Mouse modeling and crossspecies analysis to optimize identification and targeting of MYCN co-drivers in NB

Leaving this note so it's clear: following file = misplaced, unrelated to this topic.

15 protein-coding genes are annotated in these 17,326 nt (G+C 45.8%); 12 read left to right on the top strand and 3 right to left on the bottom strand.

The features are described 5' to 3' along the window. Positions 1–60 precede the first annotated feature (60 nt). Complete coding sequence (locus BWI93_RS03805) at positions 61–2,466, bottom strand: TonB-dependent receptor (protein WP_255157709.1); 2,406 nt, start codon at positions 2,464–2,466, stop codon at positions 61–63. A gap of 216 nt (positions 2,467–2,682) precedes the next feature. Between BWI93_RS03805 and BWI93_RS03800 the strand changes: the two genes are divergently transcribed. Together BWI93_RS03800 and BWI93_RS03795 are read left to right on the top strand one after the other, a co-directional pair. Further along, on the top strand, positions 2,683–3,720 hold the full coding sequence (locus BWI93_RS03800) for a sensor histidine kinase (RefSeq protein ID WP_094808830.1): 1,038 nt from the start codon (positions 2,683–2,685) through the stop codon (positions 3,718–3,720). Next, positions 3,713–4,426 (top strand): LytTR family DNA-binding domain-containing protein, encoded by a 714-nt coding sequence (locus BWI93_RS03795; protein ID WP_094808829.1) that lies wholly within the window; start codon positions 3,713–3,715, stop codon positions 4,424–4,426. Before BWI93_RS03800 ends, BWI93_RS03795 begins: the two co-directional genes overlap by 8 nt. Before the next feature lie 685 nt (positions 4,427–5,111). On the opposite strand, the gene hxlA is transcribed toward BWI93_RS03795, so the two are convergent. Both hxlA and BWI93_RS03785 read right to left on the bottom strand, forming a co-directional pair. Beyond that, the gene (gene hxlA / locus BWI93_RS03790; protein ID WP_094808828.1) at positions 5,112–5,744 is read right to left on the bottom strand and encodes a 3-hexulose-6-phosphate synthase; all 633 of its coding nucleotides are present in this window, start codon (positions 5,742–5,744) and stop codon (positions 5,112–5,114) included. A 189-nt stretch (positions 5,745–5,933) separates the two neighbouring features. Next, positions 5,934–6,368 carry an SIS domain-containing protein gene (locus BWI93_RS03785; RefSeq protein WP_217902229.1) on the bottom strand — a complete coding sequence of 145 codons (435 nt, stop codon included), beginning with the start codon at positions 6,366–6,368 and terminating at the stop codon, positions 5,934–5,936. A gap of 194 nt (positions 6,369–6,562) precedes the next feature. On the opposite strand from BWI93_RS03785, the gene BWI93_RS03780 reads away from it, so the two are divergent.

We and others have shown that MYCN-amplified NBs often harbor additional oncogenic mutations that activate ALK, the RAS pathway, the YAP1 pathway or functionally inactivate TP53, both in primary and relapse NBs. Mutations co-occurring with MYCN amplification may functionally converge on certain pathways or mechanistic principles, and could be essential partners in driving tumorigenesis in high-risk NBs. The molecular complexity of human NBs has hampered investigation of such principles using existing datasets. As such, designing the optimal targeted treatment for tumors co-driven by the strong oncogene, MYCN, and co-occurring oncogenic mutations remains difficult. We have established transgenic mice that conditionally overexpress MYCN in the neural crest and develop NBs at a high incidence. Analyses of chromosomal aberrations and gene expression in these tumors demonstrate that they closely molecularly model human NBs. Since functionally important aberrations are likely to be conserved between species, we plan to use crossspecies analysis of high-throughput data from murine and human NBs to identify aberrations having the highest functional relevance. Tumors derived from our mouse models have proven to be genomically and molecularly less heterogeneous than human NBs. Thus, we anticipate identification of a finite set of commonly affected pathways and combinatorial rules of aberrations co-occuring with MYCN amplification.


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